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Financial Independence is Possible!

Here’s What It Takes to Reach a 50% Savings Rate

When I first dived into the financial independence world, I marveled at the discipline of these folks. The FI community saves upwards of 50% of their household income. If you’ve been reading this blog, you know I’ve always been a good saver. I naturally put away 20% of my income. But even I found the savings rate of the FI community more than I could ever imagine for myself.

Why and how could these people save so much? They must be dumpster diving, right? Well, two years and approximately seven months into my FI journey, I can tell you there are two things required to reach a savings rate of 50% or better.

The first thing you are going to need to save 50% or more of your earnings is a damn good reason. A very specific financial goal and number has to be in mind. Once you have your FI number written down along with all the steps you plan to take to get there, you are well on your way. You are focused and you will have all the internal motivation you need. This is important because at some point you will hit a wall and be faced with “to buy or not to buy” and you’ll need to convince yourself more than once that depriving yourself today means not depriving yourself in the future.

The “why” we strive to save so much in the FI community is common knowledge. The more of your income that you manage to save, the more you can invest and the quicker you can reach financial independence.

For example: if you are 35 years old and you put away $2,000 a year and receive a 7% return, you will be a millionaire when you are approximately 87 years old. (Yikes!). But if that same 35-year-old saves $24,000 a year he or she can retire at 55. That is a crazy 32-year difference! And that person can retire perhaps sooner if other income sources, like a pension, social security or a reduced cost of living via a fully paid-off mortgage or downsizing, becomes a part of the equation. The math is straight forward; the more you save, the faster you reach your FI number which, as you know, is 25 times whatever you spend annually.

Now that you have your “why” down, the second thing that you will need is patience with yourself. We live in a microwave society and we want things fast. I had to get rid of debt and my endless list of wants and must-haves, before my savings rate would leave the 20-30% range. What was I willing to give up? What could I do with less of?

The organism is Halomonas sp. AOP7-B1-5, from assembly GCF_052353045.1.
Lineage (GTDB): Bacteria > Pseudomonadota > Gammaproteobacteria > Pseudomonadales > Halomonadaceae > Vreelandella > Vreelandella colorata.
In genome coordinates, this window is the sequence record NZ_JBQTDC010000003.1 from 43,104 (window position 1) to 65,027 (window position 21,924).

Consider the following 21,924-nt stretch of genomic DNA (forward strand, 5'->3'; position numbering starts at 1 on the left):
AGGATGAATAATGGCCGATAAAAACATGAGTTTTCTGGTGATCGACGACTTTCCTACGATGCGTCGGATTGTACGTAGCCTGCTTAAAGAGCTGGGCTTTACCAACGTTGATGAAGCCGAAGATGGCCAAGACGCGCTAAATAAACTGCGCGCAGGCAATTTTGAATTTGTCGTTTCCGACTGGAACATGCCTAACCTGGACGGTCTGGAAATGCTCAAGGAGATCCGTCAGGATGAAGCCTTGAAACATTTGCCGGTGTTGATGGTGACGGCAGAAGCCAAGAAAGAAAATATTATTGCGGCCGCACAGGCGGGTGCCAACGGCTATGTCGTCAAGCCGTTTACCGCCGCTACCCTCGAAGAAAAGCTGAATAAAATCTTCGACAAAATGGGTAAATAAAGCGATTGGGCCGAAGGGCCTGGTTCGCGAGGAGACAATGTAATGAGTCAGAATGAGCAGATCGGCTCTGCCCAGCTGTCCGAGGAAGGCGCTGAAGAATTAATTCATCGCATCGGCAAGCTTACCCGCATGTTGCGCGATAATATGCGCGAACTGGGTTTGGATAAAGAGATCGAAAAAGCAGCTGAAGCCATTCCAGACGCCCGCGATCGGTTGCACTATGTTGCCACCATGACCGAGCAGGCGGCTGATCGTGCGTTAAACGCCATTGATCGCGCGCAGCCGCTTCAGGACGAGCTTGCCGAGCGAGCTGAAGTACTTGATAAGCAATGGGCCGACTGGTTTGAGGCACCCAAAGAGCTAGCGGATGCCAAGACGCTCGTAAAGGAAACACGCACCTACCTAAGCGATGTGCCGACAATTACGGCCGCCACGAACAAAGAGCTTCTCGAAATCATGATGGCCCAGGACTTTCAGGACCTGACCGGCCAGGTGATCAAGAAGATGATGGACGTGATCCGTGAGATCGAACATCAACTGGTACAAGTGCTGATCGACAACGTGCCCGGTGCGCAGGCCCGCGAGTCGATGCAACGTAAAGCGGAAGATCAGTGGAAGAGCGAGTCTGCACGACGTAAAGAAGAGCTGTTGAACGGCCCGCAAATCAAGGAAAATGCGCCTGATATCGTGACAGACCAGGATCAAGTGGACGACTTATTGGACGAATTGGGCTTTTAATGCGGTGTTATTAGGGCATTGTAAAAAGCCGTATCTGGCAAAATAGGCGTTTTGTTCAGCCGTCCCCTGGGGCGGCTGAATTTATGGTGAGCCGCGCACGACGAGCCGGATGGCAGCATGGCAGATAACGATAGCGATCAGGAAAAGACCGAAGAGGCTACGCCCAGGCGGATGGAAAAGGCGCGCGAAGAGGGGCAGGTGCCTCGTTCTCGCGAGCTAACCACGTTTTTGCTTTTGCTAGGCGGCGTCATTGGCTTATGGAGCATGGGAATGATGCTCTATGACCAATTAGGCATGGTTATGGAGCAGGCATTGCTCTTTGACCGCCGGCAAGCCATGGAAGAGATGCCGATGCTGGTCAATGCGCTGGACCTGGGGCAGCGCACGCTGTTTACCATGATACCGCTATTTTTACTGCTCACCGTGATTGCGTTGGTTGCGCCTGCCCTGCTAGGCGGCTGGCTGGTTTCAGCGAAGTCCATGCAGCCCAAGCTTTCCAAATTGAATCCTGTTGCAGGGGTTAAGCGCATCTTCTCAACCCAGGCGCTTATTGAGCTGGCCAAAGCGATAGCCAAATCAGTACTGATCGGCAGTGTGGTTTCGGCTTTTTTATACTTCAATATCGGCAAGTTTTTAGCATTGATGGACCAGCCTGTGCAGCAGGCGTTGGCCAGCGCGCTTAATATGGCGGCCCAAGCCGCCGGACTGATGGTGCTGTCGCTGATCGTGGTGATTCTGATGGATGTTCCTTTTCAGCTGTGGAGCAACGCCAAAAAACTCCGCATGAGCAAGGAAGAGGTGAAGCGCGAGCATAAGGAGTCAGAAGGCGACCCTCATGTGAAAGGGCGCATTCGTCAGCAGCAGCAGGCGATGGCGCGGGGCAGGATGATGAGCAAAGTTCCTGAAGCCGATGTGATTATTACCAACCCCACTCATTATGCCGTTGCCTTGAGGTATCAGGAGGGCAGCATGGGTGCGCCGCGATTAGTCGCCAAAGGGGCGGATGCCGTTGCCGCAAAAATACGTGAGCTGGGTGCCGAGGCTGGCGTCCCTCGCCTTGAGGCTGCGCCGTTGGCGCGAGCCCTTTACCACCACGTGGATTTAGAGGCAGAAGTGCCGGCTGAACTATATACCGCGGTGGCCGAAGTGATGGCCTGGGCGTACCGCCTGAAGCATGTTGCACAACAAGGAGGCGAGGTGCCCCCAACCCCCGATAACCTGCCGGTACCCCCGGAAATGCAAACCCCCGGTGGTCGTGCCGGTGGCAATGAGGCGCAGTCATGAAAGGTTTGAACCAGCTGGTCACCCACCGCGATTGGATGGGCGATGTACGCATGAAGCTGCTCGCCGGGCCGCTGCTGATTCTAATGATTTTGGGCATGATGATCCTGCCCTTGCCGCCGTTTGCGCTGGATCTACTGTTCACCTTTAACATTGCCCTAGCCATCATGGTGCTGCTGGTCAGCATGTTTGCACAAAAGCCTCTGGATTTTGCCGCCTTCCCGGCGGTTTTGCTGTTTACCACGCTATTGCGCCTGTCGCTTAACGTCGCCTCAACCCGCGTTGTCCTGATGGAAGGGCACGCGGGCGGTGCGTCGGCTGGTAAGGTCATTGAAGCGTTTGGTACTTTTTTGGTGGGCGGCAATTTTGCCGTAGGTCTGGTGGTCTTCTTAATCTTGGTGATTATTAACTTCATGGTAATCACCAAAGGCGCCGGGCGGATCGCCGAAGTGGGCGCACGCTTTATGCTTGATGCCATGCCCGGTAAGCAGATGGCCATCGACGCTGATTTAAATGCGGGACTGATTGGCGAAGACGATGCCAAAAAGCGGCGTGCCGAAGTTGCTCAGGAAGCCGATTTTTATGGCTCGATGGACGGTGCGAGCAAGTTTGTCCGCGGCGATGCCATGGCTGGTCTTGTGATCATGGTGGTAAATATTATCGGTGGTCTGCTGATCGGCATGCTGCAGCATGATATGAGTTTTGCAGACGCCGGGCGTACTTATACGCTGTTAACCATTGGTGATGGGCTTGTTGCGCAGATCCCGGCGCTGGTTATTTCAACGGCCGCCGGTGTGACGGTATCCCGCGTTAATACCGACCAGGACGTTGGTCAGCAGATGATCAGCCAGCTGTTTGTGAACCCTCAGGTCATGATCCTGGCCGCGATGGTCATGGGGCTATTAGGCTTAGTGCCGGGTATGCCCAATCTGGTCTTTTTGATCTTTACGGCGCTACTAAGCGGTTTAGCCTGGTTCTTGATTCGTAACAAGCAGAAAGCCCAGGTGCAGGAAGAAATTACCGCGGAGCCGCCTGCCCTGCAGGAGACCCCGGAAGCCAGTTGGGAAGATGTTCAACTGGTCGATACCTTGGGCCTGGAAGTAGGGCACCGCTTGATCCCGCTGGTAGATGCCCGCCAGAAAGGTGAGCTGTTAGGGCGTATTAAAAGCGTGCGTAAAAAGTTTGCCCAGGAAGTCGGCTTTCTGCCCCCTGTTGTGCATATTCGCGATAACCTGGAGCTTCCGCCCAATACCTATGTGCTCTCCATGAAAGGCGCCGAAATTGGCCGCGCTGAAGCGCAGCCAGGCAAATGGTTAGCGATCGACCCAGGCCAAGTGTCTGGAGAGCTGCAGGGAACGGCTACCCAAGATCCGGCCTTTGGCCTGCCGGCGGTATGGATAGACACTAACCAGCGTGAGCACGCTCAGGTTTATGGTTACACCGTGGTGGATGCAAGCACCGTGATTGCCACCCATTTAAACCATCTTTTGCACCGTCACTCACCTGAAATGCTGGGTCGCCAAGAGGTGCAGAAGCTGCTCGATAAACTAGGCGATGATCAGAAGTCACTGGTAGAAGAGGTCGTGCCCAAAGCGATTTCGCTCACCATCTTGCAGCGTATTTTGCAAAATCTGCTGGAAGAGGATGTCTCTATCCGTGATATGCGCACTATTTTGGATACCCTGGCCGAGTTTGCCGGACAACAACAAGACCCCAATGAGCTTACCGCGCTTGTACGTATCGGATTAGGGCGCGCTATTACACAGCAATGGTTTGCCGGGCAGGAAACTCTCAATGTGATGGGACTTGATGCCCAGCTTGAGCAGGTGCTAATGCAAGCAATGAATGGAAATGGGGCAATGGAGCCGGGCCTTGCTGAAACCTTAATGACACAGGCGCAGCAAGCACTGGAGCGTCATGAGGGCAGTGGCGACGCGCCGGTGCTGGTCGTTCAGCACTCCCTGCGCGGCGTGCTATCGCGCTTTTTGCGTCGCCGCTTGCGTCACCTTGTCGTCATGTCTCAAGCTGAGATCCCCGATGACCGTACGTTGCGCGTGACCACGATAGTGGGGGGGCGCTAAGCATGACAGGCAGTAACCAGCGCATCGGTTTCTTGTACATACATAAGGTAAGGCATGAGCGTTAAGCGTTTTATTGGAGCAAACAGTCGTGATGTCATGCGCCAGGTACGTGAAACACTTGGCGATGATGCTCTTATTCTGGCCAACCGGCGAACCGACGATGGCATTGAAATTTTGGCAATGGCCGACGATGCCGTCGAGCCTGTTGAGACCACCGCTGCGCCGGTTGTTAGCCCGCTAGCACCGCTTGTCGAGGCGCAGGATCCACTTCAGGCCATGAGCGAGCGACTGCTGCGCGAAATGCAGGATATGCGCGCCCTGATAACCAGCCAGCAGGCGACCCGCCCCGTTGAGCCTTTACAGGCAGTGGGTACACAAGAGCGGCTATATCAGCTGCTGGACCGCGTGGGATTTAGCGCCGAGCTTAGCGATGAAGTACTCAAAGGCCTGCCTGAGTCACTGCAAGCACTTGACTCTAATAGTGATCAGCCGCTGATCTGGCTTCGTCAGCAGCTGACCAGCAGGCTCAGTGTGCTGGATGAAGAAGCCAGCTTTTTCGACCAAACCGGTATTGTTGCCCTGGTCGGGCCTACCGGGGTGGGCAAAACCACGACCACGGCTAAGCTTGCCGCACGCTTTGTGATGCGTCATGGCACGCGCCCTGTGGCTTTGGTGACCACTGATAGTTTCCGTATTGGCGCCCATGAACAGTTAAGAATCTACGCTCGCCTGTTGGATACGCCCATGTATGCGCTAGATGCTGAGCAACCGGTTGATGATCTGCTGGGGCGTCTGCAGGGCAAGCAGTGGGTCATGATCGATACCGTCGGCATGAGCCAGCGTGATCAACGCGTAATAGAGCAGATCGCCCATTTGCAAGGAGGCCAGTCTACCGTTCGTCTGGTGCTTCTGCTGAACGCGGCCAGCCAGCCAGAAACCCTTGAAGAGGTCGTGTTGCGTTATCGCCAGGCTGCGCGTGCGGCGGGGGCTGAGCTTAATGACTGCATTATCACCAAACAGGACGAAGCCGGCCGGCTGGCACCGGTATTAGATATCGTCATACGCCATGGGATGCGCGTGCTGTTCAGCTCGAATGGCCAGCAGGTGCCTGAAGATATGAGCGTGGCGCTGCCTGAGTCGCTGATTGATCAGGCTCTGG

This is a conversation that I continue to have with myself. And equally as important as the trimming you do to create the savings, is actually following through by bumping up the automatic withdrawals to make it actually manifest in your net worth.

Currently my savings rate is at 45% but it took me two full years to get there and there is still room for improvement. My goal is to hit 50% by November and hover in the 55-60% range permanently. I have no desire to go beyond that because I believe anything above that range would throw my life out of balance. I know that saving 10%-15% more than I’m saving right now will not change my quality of life. However, it will pinch enough to keep me hustling and reaching for a new level.

So, that’s what it takes to be a super saver: A damn good reason and patience.

Do you know what percentage of your life energy you’re saving and investing each month? If you do know, the next question to ask yourself is could you be doing even better?

If you don’t know how to get started on your FI journey, start with figuring out your net worth. Knowing my net worth has made all the difference on this journey. My goal is to make certain that it goes up every single month. This is something that I’ve managed to do for more than two years. The tool I use and recommend for calculating your net worth is Personal Capital

It is a fight to build wealth no matter where you are in the process. Everything around us conspires to take money out of our hands. But you must fight the good fight. Continue to save, invest, and grow your net worth even when it seems impossible. Save your pennies (copper) until they become dollars (cotton).

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